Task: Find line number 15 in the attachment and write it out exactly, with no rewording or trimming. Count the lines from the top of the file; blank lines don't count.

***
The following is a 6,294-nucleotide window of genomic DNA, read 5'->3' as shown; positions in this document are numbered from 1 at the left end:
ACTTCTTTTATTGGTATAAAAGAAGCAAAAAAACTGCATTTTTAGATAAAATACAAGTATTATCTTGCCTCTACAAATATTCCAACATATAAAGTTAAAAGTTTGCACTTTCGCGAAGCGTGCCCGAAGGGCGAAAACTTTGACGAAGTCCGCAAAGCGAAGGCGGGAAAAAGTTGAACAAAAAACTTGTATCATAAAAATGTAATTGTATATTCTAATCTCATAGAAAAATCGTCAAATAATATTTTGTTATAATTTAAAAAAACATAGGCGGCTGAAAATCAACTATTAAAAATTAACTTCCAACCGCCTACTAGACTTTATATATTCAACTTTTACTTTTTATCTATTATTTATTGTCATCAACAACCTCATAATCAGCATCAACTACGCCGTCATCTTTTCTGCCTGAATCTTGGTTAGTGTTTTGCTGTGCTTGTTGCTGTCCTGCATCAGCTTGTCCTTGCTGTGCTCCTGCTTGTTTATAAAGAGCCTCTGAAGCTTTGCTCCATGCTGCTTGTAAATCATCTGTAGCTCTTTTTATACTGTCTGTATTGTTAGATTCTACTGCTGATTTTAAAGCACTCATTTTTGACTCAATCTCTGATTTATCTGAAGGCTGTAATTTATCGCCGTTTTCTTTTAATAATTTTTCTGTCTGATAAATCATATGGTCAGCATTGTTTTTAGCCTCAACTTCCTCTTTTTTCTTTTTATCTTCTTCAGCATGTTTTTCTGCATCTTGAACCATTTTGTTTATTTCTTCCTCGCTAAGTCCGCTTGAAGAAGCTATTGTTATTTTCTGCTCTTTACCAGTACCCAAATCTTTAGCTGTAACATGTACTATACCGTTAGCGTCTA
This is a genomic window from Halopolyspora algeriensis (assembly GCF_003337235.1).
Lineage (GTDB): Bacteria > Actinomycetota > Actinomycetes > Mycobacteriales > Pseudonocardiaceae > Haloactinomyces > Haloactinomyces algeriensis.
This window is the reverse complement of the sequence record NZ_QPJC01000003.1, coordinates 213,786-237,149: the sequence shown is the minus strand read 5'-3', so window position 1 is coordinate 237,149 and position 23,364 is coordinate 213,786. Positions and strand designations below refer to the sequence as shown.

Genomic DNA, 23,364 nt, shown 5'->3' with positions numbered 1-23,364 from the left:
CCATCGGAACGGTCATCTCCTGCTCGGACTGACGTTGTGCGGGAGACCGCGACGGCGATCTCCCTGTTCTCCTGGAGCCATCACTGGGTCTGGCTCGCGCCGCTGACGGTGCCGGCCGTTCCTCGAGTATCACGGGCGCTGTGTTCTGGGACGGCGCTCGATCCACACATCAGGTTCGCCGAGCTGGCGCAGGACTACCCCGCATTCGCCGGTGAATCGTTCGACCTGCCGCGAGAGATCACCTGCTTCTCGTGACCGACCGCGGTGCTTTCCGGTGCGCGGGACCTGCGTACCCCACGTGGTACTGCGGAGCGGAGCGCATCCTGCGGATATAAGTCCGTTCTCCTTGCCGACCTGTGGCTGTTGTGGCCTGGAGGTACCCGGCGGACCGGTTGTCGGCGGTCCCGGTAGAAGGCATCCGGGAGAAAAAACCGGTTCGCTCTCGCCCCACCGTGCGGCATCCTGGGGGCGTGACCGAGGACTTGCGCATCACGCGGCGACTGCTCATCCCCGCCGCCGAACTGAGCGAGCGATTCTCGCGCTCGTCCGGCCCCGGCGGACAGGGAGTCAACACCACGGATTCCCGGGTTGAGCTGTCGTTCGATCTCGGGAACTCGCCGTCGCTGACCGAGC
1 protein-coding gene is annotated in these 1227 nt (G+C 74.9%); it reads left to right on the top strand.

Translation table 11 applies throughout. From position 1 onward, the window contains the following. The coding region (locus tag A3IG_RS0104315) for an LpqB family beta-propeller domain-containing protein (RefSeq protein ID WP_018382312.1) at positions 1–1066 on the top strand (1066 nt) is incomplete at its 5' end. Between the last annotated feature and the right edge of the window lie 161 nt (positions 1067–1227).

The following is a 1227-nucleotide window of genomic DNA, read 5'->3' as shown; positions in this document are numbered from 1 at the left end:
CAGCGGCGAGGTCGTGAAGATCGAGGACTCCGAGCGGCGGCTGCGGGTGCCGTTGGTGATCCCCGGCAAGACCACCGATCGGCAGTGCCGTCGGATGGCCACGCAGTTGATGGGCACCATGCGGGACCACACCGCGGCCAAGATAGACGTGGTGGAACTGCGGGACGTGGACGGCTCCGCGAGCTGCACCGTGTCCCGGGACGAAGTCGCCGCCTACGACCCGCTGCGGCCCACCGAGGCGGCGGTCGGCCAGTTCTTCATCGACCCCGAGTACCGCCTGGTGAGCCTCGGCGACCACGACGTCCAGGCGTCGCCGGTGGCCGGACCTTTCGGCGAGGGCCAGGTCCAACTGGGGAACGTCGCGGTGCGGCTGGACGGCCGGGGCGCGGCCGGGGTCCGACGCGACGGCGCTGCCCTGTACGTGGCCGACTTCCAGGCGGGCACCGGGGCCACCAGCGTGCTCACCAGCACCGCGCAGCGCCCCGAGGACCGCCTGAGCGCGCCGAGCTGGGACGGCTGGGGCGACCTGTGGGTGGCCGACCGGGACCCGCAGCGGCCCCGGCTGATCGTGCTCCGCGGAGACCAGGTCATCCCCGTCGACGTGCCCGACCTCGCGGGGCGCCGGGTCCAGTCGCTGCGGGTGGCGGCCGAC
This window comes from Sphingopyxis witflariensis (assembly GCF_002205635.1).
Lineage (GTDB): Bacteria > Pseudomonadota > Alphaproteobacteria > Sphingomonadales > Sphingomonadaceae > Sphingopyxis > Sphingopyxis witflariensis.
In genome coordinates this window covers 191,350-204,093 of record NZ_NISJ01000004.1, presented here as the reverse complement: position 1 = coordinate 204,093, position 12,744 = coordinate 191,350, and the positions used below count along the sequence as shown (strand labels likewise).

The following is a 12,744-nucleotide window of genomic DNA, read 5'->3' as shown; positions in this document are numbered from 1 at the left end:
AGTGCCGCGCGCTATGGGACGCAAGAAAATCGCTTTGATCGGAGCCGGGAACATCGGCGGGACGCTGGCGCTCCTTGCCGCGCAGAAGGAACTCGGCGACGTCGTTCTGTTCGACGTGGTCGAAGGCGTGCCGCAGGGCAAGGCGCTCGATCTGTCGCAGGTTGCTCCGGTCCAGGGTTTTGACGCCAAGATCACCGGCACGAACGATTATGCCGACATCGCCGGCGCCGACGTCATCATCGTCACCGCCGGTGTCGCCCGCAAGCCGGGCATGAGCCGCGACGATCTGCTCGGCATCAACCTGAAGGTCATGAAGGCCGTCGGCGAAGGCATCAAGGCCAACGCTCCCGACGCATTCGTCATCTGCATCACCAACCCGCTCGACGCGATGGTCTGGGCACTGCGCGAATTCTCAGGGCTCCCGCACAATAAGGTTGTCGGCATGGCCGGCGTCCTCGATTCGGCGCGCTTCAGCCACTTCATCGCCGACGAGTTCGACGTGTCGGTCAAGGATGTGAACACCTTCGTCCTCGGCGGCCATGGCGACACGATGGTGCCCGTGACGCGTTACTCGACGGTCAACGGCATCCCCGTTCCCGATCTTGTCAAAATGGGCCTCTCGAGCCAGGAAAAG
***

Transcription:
The following is a 12,744-nucleotide window of genomic DNA, read 5'->3' as shown; positions in this document are numbered from 1 at the left end: